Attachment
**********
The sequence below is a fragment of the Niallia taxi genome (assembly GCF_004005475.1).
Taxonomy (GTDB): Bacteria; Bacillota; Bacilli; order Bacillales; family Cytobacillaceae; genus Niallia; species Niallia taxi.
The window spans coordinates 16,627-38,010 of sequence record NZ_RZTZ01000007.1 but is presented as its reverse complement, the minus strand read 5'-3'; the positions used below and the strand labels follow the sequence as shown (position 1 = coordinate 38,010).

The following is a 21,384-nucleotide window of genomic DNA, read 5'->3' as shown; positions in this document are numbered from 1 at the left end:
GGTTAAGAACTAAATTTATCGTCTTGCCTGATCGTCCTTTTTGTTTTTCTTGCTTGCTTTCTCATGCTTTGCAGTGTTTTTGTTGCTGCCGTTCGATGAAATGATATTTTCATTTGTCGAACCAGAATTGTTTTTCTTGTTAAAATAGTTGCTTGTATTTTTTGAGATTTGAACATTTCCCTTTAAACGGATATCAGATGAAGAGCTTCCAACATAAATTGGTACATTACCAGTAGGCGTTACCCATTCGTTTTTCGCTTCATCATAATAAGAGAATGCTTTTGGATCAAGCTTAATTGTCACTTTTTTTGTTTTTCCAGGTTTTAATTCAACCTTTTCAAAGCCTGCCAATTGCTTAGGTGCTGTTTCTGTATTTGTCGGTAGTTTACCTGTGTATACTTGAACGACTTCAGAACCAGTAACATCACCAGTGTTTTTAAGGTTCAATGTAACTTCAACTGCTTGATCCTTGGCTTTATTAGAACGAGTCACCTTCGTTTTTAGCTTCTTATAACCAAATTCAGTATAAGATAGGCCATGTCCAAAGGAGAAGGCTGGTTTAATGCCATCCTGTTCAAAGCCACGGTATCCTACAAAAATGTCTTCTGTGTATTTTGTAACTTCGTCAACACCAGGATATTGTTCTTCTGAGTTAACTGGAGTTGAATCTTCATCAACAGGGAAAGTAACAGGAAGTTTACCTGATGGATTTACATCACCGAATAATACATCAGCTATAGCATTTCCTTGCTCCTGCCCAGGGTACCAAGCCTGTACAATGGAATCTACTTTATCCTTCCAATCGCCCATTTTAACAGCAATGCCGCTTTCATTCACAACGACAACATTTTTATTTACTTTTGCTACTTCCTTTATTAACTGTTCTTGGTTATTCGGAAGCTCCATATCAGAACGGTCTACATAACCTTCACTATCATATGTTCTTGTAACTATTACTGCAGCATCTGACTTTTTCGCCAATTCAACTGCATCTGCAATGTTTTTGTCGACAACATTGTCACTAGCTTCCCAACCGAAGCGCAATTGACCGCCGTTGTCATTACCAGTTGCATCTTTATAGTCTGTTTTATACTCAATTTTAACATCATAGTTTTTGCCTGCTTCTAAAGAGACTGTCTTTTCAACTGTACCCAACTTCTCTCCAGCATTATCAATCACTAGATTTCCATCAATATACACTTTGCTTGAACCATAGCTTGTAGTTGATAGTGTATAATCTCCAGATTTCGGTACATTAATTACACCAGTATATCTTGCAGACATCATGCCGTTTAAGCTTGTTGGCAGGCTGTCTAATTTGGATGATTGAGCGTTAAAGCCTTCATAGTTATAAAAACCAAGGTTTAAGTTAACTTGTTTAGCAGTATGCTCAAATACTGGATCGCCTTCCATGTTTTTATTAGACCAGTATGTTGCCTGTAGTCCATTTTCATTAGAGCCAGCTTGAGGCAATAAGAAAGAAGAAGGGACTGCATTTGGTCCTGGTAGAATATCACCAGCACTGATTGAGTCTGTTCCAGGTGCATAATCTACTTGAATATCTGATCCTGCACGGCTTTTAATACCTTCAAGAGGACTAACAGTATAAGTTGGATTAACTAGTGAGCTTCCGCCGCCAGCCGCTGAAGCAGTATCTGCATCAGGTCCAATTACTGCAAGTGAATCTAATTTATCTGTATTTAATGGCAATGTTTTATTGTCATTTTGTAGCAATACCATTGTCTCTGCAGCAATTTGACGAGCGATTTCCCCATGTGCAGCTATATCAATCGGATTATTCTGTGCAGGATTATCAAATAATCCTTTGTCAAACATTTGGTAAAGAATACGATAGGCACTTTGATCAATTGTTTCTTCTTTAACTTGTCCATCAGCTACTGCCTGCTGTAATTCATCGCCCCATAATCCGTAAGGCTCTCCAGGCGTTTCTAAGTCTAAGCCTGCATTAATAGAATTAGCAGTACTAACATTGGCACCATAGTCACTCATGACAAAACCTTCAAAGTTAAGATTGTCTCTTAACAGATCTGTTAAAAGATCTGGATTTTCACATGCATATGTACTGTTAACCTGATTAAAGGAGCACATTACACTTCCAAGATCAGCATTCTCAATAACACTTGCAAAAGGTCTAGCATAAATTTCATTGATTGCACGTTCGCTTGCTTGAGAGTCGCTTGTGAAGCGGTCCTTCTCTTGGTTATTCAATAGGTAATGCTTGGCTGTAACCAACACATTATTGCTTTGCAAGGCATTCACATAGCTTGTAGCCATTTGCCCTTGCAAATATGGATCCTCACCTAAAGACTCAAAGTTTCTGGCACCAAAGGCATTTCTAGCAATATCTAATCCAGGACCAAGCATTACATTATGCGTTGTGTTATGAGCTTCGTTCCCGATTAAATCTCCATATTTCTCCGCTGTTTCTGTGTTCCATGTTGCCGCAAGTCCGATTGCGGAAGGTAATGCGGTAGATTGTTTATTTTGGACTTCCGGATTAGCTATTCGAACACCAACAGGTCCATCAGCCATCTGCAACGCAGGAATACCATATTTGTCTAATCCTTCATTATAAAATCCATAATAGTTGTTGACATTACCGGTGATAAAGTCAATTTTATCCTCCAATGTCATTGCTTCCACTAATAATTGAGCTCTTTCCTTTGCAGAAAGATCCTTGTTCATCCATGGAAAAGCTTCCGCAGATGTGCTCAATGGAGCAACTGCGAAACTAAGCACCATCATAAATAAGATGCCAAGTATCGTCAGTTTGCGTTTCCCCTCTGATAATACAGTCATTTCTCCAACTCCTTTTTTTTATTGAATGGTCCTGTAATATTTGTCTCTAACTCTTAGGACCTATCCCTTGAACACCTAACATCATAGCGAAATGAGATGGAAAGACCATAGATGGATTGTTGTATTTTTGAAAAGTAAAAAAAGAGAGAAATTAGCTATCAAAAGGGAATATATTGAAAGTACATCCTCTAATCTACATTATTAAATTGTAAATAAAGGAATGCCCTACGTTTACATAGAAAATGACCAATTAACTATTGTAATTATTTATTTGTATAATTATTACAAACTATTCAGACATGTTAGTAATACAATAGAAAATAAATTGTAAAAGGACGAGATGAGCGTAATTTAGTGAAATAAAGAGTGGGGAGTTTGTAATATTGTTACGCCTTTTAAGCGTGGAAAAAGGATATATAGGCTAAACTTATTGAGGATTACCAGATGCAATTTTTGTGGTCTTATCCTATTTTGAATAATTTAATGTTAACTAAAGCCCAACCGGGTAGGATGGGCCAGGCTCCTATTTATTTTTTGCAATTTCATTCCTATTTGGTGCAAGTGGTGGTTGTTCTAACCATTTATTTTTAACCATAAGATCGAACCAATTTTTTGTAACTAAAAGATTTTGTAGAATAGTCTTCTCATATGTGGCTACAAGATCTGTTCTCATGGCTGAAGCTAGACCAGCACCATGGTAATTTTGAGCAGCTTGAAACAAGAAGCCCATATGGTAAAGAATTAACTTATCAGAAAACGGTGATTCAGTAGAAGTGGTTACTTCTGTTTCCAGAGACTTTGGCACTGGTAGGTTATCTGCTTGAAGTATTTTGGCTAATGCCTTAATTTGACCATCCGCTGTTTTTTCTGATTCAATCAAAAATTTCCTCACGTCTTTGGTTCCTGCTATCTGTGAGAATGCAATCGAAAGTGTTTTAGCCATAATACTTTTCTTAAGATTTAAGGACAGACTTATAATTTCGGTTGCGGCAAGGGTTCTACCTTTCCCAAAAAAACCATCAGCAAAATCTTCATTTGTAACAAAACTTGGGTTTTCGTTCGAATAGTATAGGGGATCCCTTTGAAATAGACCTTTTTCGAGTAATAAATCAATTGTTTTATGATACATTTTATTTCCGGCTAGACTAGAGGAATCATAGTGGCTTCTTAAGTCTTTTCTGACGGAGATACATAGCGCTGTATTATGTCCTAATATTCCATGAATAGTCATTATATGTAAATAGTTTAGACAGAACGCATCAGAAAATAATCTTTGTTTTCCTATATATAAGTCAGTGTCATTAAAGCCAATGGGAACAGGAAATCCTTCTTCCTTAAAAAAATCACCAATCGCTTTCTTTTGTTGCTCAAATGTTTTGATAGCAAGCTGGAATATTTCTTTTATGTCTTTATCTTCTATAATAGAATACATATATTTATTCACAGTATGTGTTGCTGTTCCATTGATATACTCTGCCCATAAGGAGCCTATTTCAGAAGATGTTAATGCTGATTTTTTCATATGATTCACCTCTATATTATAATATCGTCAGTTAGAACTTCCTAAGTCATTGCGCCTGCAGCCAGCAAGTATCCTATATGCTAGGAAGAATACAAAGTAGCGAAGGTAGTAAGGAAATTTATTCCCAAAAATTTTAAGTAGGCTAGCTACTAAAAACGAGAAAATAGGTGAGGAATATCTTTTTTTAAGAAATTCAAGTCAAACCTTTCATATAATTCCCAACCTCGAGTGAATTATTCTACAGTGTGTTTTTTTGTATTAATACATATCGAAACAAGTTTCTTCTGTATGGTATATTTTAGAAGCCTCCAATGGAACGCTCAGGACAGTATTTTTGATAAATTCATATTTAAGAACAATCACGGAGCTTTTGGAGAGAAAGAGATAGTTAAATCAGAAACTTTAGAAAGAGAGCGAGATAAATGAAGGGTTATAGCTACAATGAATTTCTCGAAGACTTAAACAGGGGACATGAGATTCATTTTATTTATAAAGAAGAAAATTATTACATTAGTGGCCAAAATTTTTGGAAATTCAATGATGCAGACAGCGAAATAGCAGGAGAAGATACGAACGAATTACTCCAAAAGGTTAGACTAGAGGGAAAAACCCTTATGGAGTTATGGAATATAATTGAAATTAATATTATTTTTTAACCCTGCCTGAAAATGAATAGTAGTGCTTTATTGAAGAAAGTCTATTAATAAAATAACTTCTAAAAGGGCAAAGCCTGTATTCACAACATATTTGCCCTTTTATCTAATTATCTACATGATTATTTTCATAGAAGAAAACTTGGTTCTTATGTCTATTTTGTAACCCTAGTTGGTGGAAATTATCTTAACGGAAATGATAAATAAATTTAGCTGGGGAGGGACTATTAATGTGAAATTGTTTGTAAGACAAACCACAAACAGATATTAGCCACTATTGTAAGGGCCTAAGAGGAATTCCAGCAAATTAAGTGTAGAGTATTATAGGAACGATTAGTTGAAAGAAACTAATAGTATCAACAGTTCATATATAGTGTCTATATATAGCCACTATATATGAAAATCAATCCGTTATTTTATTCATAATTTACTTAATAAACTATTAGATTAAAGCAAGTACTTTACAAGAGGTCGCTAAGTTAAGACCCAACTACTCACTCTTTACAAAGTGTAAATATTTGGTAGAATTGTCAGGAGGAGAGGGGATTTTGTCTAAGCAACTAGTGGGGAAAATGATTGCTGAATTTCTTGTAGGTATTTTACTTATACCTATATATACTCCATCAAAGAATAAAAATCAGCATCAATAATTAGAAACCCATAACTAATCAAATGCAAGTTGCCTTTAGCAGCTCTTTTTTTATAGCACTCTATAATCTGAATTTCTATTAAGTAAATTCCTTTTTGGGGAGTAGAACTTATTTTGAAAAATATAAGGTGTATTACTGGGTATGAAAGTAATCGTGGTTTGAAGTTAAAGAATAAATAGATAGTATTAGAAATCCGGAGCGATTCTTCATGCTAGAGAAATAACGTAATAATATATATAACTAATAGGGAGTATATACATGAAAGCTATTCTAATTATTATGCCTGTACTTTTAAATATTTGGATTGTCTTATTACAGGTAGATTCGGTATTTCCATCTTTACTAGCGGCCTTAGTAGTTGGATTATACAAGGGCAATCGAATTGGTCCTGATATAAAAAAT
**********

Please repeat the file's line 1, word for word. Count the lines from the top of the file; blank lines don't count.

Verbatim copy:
The sequence below is a fragment of the Niallia taxi genome (assembly GCF_004005475.1).